Poster presented at the College on Problems of Drug Dependence (CPDD) annual meeting, Reno/Sparks, Nevada, June 20-25, 2009
Carmen L. Rosa, MD, Paul G. Wakim, PhD (both from the NIDA Center for the Clinical Trials Network (CCTN)).
The use of evidence-based treatments (treatment proved effective through controlled randomized clinical trials) has become the practice for substance abuse treatment programs. Randomized clinical trials provide a rigorous demonstration of effectiveness and should be used to guide policy makers and clinical programs in the adoption of evidence-based practices and treatments (EBP). The National Drug Abuse Treatment Clinical Trials Network (CTN) serves as a vehicle for providing EBP for substance abuse programs. The CTN conducts pharmacological and behavioral clinical trials with individuals seeking treatment at community treatment programs around the nation. The interventions typically studied are efficacious drug addiction treatments that are being tested for effectiveness in "real life" settings. To date, the CTN has conducted 23 clinical trials. A total of 9,681 participants have been randomized, of which 40% are women, 22% African Americans, and 19% Hispanics. The CTN tracks a number of variables critical to management and analysis of clinical trial data, including the availability of primary outcome measures, the rate of treatment exposure (sessions attended) and the proportion of follow-up assessments obtained. This poster provides data comparing gender and racial/ethnic groups with respect to four key variables: (1) CTN trial participation; (2) availability of primary outcome measures; (3) treatment exposure; and (4) follow-up assessments. (Poster, PDF, English, 2009)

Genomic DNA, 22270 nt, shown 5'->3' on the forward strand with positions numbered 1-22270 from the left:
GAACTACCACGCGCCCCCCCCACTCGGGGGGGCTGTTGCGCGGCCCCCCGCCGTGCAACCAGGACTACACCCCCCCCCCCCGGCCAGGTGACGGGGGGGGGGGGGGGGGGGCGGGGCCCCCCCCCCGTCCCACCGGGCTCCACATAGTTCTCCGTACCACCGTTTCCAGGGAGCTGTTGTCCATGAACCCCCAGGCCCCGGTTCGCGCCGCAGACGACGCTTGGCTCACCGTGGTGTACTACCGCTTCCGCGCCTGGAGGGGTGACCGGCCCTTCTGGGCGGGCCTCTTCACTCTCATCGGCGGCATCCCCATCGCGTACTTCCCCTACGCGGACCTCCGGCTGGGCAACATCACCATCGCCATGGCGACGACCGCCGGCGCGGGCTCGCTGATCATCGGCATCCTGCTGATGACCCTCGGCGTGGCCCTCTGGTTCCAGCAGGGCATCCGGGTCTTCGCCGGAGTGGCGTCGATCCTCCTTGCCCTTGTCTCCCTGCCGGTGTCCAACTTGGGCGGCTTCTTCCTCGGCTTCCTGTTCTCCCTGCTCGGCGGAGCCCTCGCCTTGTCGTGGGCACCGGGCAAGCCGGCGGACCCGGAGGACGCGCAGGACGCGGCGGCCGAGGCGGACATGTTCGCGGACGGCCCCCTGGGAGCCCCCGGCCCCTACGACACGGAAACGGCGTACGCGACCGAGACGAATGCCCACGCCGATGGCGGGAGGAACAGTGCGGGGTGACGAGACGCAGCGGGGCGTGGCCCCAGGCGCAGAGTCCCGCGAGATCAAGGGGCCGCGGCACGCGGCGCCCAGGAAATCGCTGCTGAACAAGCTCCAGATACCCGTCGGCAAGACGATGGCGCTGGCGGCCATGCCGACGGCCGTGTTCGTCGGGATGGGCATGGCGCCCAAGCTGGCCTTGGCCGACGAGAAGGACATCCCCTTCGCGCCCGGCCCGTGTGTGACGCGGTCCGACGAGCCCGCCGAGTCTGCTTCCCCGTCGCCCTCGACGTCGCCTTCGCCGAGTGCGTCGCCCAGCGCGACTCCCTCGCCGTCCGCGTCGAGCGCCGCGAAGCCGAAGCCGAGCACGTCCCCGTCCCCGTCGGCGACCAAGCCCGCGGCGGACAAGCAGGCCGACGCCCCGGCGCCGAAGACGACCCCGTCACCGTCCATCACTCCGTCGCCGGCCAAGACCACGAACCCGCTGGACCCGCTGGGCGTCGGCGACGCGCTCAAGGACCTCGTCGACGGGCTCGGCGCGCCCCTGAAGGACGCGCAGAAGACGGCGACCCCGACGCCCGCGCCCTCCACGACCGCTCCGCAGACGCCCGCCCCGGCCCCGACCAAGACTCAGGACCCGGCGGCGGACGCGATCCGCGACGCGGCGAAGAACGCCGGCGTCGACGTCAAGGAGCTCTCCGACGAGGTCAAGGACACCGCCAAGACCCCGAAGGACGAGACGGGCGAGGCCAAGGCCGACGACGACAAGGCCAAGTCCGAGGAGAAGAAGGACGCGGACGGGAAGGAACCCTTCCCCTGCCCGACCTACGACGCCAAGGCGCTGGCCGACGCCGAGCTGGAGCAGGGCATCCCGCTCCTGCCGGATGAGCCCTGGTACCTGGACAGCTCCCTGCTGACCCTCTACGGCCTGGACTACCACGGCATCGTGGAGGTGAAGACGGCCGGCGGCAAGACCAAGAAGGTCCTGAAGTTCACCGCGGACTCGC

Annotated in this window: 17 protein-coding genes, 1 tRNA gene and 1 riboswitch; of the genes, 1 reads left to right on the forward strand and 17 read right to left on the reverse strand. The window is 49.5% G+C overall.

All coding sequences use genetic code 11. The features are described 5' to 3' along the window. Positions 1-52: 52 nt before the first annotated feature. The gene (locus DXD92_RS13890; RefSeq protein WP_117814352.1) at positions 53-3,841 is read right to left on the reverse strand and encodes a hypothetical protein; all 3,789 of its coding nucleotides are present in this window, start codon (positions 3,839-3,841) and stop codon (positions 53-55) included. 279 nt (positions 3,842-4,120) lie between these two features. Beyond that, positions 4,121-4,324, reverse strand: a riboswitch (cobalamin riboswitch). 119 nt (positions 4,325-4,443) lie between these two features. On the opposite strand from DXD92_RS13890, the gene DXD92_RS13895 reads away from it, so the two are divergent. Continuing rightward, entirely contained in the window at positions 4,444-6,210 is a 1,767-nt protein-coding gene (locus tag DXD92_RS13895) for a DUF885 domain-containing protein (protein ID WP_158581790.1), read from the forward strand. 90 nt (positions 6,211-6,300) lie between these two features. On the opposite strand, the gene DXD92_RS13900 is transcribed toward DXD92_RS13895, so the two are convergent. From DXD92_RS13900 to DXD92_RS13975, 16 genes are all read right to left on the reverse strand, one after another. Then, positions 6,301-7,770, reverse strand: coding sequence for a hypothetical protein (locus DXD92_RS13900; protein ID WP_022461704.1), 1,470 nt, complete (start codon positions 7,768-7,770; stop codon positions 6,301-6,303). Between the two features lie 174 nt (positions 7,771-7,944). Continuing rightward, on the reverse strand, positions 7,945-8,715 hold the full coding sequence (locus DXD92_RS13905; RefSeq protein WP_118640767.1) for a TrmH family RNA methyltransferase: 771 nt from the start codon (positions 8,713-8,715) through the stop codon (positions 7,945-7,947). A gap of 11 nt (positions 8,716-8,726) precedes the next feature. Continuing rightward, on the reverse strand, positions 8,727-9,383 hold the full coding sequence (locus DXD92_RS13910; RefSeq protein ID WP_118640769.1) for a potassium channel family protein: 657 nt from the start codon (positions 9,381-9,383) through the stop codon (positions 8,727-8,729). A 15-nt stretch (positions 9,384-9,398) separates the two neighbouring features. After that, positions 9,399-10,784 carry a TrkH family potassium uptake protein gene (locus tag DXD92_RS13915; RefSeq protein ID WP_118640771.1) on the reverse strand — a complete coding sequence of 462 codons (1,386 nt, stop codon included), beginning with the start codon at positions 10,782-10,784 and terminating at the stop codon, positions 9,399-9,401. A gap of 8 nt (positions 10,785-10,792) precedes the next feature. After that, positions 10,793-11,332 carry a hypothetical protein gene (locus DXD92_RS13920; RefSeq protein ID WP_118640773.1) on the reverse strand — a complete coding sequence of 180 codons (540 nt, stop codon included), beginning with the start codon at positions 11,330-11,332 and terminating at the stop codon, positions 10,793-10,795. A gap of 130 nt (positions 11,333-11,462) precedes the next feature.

African Americans |
CTN research agenda |
Evidence-based treatment |
Hispanics and Latinos |
Minority groups |
National Drug Abuse Treatment Clinical Trials Network |
College on Problems of Drug Dependence (CPDD) annual meeting, 2009
Document No: 375
Submitted by Carmen Rosa, MS, CCTN (7/14/2009).